Top business leaders to discuss clean energy and jobs
The leaders of GE and Duke Energy and the state director of the Nature Conservancy will discuss the future of clean energy in South Carolina at a forum Oct. 22 at the University of South Carolina.
Panel members are James E. Rogers, chairman, CEO and president of Duke Energy; Jeffrey R. Immelt, chairman and CEO of General Electric; Mark Robertson, executive director of the Nature Conservancy of South Carolina; and Dr. Harris Pastides, president of the University of South Carolina.
The forum, which will include a question-and-answer session with the audience, is at 3 p.m. in Amoco Hall in the Swearingen Engineering Center, 301 S. Main St., on the USC campus. A reception will follow in the lobby in front of Amoco Hall.
The panel will be moderated by Charles Bierbauer, dean of the College of Mass Communications and Information Studies at USC. The discussion is open to the public. To attend, RSVP to firstname.lastname@example.org.
Duke Energy will have its Tesla Roadster Sport, the electric car that goes from zero to 60 mph in 3.7 seconds, and a plug-in electric Toyota Prius hybrid on display outside the Swearingen building. The URS hydrogen truck, which has a hydrogen internal combustion engine that uses hydrogen gas instead of gasoline, will also be on display.
Parking is available in the Horizon garage at South Main and Wheat streets.
For more information, contact Amanda Wilson at (803) 777-4091. About the panel
James E. Rogers is chairman of the board, president and chief executive officer of Duke Energy. Rogers has more than 21 years of experience as a chief executive officer in the electric-utility industry. He was named president and chief executive officer of Duke Energy following the merger of Duke Energy and Cinergy in April 2006. Before the merger, Rogers served as Cinergy’s chairman and chief executive officer for more than 11 years. Prior to the formation of Cinergy, he joined PSI Energy in 1988 as the company’s chairman, president and chief executive officer. Duke Energy, one of the largest power companies in the United States, supplies and delivers electricity to approximately 4 million customers in the Carolinas and the Midwest. The company, headquartered in Charlotte, also distributes natural gas in Ohio and Kentucky. Its commercial power and international businesses operate diverse power generation assets in North America and Latin America, including a growing renewable energy portfolio.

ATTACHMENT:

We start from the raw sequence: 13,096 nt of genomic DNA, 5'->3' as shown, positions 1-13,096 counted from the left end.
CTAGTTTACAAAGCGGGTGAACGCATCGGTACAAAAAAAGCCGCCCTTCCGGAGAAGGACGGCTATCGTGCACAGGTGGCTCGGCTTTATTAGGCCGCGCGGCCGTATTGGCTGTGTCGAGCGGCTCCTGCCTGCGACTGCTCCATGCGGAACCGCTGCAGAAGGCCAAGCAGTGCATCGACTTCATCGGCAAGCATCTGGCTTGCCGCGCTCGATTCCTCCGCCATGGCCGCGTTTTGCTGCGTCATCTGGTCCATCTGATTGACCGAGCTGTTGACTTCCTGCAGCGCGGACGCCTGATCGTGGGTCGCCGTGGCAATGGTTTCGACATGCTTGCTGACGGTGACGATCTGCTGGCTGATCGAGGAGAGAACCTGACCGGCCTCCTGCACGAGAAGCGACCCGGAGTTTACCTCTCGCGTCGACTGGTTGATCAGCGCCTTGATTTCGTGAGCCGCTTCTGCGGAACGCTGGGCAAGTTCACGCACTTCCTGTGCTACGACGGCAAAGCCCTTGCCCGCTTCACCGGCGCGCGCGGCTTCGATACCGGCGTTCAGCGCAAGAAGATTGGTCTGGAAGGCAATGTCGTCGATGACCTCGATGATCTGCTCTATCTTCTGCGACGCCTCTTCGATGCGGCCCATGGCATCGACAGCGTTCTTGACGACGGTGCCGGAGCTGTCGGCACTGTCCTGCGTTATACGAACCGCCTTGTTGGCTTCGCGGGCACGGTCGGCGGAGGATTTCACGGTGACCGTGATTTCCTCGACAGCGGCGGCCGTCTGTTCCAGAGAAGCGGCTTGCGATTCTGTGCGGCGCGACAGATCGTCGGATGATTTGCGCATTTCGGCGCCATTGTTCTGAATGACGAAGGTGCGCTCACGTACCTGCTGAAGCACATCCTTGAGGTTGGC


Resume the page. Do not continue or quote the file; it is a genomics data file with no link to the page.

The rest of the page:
Jeffrey Immelt is the ninth chairman of GE, a post he has held since Sept. 7, 2001. Immelt has held several global leadership positions since coming to GE in 1982, including roles in GE's plastics, appliance and medical businesses. In 1989, he became an officer of GE and joined the GE Capital Board in 1997. In 2000, Immelt was appointed president and chief executive officer. Immelt has been named one of the "World's Best CEOs" three times by Barron's, and since he began serving as chief executive officer, GE has been named "America's Most Admired Company" in a poll conducted by Fortune magazine and one of "The World's Most Respected Companies" in polls by Barron's and the Financial Times. Immelt is also a member of The Business Council and is on the board of the New York Federal Reserve Bank.
Mark L. Robertson has served as executive director of the Nature Conservancy of South Carolina since 1999. He directs a multi-disciplinary staff in five locations around the state. Since 1969, the Conservancy has helped to protect more than 333,000 acres in South Carolina, from the Southern Blue Ridge Mountains to the Atlantic Ocean beaches. In addition to land protection, the South Carolina chapter implements conservation actions in prescribed fire, aquatic and marine ecology, land management and has led statewide efforts to create new financial incentives and funding sources in state government for conservation. Robertson has worked for the Nature Conservancy since 1985, working previously at the Virginia Coast Reserve and the Florida Keys office.
Dr. Harris Pastides became president of the University of South Carolina in 2008 after a decade of service as a USC professor, dean and vice president. Under Pastides' leadership as vice president for research and health sciences, research funding and sponsored programs at South Carolina increased 89 percent since 2002. Pastides continues to take a leading role in the development of Innovista, the university’s research innovation district. As president, Pastides has launched Focus Carolina, the most comprehensive strategic planning initiative in the university's history. Among the major goals Pastides has identified for the university’s long-term future: sustainability; innovation; the university’s role in the development of a knowledge economy; more access to education for South Carolinians; and stronger cohesion among the university’s eight campuses.